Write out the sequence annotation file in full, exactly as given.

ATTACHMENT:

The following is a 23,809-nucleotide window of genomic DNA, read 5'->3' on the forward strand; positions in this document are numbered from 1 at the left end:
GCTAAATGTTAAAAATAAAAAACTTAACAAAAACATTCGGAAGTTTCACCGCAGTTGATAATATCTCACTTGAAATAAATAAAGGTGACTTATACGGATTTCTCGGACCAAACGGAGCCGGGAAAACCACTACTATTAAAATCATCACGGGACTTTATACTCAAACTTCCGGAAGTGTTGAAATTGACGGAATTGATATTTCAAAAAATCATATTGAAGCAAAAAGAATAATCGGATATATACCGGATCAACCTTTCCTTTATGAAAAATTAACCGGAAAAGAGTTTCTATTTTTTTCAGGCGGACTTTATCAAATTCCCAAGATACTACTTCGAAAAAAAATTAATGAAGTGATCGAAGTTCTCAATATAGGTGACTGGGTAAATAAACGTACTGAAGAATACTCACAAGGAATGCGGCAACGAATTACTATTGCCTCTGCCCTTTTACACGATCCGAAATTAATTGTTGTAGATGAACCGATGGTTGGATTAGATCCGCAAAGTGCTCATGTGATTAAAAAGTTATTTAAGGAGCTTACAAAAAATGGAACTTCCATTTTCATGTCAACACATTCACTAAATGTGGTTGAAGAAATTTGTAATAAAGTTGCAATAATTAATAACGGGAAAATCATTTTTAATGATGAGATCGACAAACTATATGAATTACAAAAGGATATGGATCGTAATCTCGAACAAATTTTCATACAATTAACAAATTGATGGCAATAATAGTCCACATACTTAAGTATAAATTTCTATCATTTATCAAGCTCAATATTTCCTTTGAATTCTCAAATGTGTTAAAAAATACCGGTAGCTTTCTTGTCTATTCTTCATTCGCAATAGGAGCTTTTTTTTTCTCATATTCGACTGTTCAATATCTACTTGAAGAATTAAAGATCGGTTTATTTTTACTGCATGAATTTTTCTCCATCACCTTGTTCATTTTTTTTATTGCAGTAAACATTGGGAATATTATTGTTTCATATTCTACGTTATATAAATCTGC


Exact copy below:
The following is a 23,809-nucleotide window of genomic DNA, read 5'->3' on the forward strand; positions in this document are numbered from 1 at the left end:
GCTAAATGTTAAAAATAAAAAACTTAACAAAAACATTCGGAAGTTTCACCGCAGTTGATAATATCTCACTTGAAATAAATAAAGGTGACTTATACGGATTTCTCGGACCAAACGGAGCCGGGAAAACCACTACTATTAAAATCATCACGGGACTTTATACTCAAACTTCCGGAAGTGTTGAAATTGACGGAATTGATATTTCAAAAAATCATATTGAAGCAAAAAGAATAATCGGATATATACCGGATCAACCTTTCCTTTATGAAAAATTAACCGGAAAAGAGTTTCTATTTTTTTCAGGCGGACTTTATCAAATTCCCAAGATACTACTTCGAAAAAAAATTAATGAAGTGATCGAAGTTCTCAATATAGGTGACTGGGTAAATAAACGTACTGAAGAATACTCACAAGGAATGCGGCAACGAATTACTATTGCCTCTGCCCTTTTACACGATCCGAAATTAATTGTTGTAGATGAACCGATGGTTGGATTAGATCCGCAAAGTGCTCATGTGATTAAAAAGTTATTTAAGGAGCTTACAAAAAATGGAACTTCCATTTTCATGTCAACACATTCACTAAATGTGGTTGAAGAAATTTGTAATAAAGTTGCAATAATTAATAACGGGAAAATCATTTTTAATGATGAGATCGACAAACTATATGAATTACAAAAGGATATGGATCGTAATCTCGAACAAATTTTCATACAATTAACAAATTGATGGCAATAATAGTCCACATACTTAAGTATAAATTTCTATCATTTATCAAGCTCAATATTTCCTTTGAATTCTCAAATGTGTTAAAAAATACCGGTAGCTTTCTTGTCTATTCTTCATTCGCAATAGGAGCTTTTTTTTTCTCATATTCGACTGTTCAATATCTACTTGAAGAATTAAAGATCGGTTTATTTTTACTGCATGAATTTTTCTCCATCACCTTGTTCATTTTTTTTATTGCAGTAAACATTGGGAATATTATTGTTTCATATTCTACGTTATATAAATCTGC